Also…I found some sandals with wooden bases at the thrift store that I have started stripping down to try making into sandals I like, but it’s slow going with the other projects, and…you know…actually taking care of my family, ha ha.
I’m pretty inspired and excited about making all the things at the moment. I didn’t sew a ton over the summer, so it feels good to get back to it. And I have a million projects to bring to the blog (some from last winter/spring–yikes!), so I look forward to meeting you back here soon. Happy weekend!
Despite a hefty backlog of projects awaiting their time to shine on the blog, I think we should pause and look at some pretty pictures of flowers. How can we say good-bye to spring without doing that? Here are some photos of the outside in May and June.
Looking at these from the end of June makes me realize how much changes from the beginning of May until now. May is a flower explosion around here, which is very welcome after the long, grey winter.
June had some surprises in store. Look what I found in our fenced-in garden.
Oh, boy, do I have a backlog of projects to blog! I need to take about a million pictures, so I’m starting with a few of the projects that I don’t have to model. Then when I can rope a family member into taking pictures for me, I’ll try to catch up on the rest.
This particular project is one of the simpler ones I have made, but actually took me forever to finish! Sometime between 2020 and 2021, I cut three camisoles out of some of my larger scraps. I used Simplicity 8545, View B.
I used View A previously to make some brightly colored slips in cotton lawn (you can see them here). I thought a few camisoles to go under transparent or low-cut tops would be a good idea and a useful way to use up some of my offcuts, so a year or two ago (I think) I made a cream colored camisole from a silk lining fabric that a friend had given me.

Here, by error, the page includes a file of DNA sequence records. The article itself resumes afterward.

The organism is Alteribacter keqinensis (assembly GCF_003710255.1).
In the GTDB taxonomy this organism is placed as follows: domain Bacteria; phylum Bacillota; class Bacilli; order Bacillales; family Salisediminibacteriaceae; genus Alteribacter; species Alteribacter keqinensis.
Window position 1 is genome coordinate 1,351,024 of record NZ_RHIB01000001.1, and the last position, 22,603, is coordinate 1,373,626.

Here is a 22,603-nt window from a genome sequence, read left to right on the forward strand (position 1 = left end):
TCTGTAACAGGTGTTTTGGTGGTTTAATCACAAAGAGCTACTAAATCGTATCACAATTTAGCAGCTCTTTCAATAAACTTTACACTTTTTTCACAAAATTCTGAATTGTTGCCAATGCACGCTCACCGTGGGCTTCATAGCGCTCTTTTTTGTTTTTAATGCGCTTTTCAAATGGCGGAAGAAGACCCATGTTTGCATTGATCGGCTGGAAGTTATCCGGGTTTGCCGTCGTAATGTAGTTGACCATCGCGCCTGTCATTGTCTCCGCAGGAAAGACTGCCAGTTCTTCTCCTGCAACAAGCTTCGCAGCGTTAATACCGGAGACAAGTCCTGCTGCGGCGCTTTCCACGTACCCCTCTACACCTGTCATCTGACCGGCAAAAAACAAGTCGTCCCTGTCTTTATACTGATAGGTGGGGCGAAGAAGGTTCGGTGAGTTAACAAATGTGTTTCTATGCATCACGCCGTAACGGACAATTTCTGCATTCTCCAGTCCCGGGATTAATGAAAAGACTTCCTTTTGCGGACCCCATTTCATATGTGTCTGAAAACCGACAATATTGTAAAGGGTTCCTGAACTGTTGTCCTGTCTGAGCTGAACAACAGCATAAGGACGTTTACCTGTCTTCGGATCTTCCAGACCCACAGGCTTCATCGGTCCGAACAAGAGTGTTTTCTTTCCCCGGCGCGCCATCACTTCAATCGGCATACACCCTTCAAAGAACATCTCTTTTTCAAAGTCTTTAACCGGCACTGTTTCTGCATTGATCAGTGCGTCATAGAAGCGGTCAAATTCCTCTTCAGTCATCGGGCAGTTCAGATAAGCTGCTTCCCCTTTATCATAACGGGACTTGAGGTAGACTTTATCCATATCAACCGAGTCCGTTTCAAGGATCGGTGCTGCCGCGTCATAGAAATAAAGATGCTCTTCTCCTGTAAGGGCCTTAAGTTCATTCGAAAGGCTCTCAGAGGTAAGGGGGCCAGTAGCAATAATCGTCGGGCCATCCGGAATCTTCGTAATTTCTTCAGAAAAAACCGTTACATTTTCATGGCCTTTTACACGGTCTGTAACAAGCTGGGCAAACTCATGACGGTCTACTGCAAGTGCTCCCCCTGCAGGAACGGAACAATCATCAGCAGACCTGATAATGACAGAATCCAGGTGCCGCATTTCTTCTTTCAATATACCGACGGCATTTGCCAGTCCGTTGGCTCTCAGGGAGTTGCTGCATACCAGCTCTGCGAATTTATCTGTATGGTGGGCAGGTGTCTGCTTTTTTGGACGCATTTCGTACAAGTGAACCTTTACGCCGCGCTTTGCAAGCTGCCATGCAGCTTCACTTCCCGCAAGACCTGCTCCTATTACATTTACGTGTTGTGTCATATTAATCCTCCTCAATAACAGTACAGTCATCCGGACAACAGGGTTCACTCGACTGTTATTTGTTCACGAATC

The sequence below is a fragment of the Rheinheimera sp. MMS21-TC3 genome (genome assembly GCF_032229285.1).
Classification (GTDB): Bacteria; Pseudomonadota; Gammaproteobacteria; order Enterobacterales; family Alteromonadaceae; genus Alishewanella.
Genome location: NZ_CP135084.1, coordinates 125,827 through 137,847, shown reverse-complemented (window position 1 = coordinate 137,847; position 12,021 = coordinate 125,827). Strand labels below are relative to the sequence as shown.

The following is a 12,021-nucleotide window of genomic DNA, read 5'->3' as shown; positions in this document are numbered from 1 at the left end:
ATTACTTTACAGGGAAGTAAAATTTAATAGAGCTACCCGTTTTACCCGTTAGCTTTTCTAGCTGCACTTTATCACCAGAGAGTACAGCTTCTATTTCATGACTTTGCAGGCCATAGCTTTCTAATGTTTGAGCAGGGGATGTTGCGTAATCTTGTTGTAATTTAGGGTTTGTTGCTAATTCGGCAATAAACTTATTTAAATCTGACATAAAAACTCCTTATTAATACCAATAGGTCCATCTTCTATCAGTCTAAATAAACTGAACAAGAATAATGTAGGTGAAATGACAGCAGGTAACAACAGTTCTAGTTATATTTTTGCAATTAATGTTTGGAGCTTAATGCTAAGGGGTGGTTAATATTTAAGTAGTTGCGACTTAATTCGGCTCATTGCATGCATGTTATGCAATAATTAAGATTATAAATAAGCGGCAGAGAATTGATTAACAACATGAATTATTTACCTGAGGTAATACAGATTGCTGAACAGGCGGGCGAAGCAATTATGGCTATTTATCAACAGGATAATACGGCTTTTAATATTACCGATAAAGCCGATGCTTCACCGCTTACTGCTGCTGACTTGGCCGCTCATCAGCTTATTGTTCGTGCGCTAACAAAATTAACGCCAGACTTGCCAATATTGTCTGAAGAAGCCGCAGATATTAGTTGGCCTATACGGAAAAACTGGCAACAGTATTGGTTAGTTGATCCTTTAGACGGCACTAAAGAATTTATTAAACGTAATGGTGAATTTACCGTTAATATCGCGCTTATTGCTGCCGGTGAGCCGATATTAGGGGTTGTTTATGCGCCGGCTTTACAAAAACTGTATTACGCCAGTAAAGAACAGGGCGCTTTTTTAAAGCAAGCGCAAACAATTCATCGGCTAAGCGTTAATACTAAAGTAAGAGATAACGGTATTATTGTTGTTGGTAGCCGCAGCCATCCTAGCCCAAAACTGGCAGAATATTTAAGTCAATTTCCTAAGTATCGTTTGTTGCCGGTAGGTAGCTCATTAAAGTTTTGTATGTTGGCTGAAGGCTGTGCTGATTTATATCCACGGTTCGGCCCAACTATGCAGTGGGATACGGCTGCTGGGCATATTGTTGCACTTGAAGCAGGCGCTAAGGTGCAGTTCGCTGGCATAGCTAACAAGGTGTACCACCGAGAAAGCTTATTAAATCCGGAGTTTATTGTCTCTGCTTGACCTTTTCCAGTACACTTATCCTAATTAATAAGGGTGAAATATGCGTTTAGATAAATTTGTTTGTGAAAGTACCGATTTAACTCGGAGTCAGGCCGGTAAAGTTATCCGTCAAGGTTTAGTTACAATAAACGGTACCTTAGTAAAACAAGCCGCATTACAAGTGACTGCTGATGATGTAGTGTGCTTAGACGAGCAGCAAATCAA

Around that time (maybe?), I also cut out two more camisoles from some old Cotton + Steel cotton lawn, so I could have some colorful options. Those two lawn camisoles sat on my “to sew” rack for…a year? Two years?
They became my only UFO’s (unfinished objects). I don’t like UFO’s in sewing, but I didn’t want these badly enough to carry me through to finishing them, so they just sat there. This year I decided enough was enough and tacked them on to one of my big sewing batches. I wasn’t even sure if they would fit when they were finished, but I figured if they didn’t fit me, they would fit someone else. If I never made them, though, the fabric probably wouldn’t get used at all.
For these, I changed the pattern up a little to make them easier to make and nicer to wear. I found with the slips that I really didn’t need the zipper to get them on and off, so I eliminated that and just sewed the back up. I also eliminated the facings, which constantly flip out on my slips and drive me nuts. Eventually I hope to sew them down, but I really hate going back into old projects, so I haven’t gotten to that yet.
Once I finally decided to sew up the lawn camisoles, the goal was to get them done as quickly as possible, while still sewing quality(ish) garments. I picked one thread color for both (pink), serged my seam allowances, and used whatever bias binding I had on hand to save time and use up materials. (You have no idea how much random bias binding I have!) I had made bias binding for the silk camisole and used beautiful French seams and a tiny rolled hem on that one, but these two just needed to get DONE! For a little extra insurance, I also sewed a 3/8″ seam in the back and on the sides instead of the 5/8″ seam allowance the pattern called for.
I’ll spare you the details of exactly how I sewed the bias on, but my goal was to sew it so that I could try the camisoles on before finalizing the length of the shoulder straps. That meant making the final attachments in the front. Those joins got a little ugly, but it didn’t matter–these are meant to go under other clothes and I wanted them done.
Happily, they do fit ok, and I love how bright and fun the two lawn ones are and how practical the cream one is. Have I worn them? Maybe the cream one a few times, but not the lawn ones yet. I hope I end up wearing them, but even if I don’t, someone else could. I’m definitely happy with the modifications I made. And I’m happy that I didn’t give up on these and throw them in the scrap bin. This is a good, basic yet versatile pattern with some fun options, and even though I haven’t made the dresses or shirts, I’m glad I tried the slip and camisole views.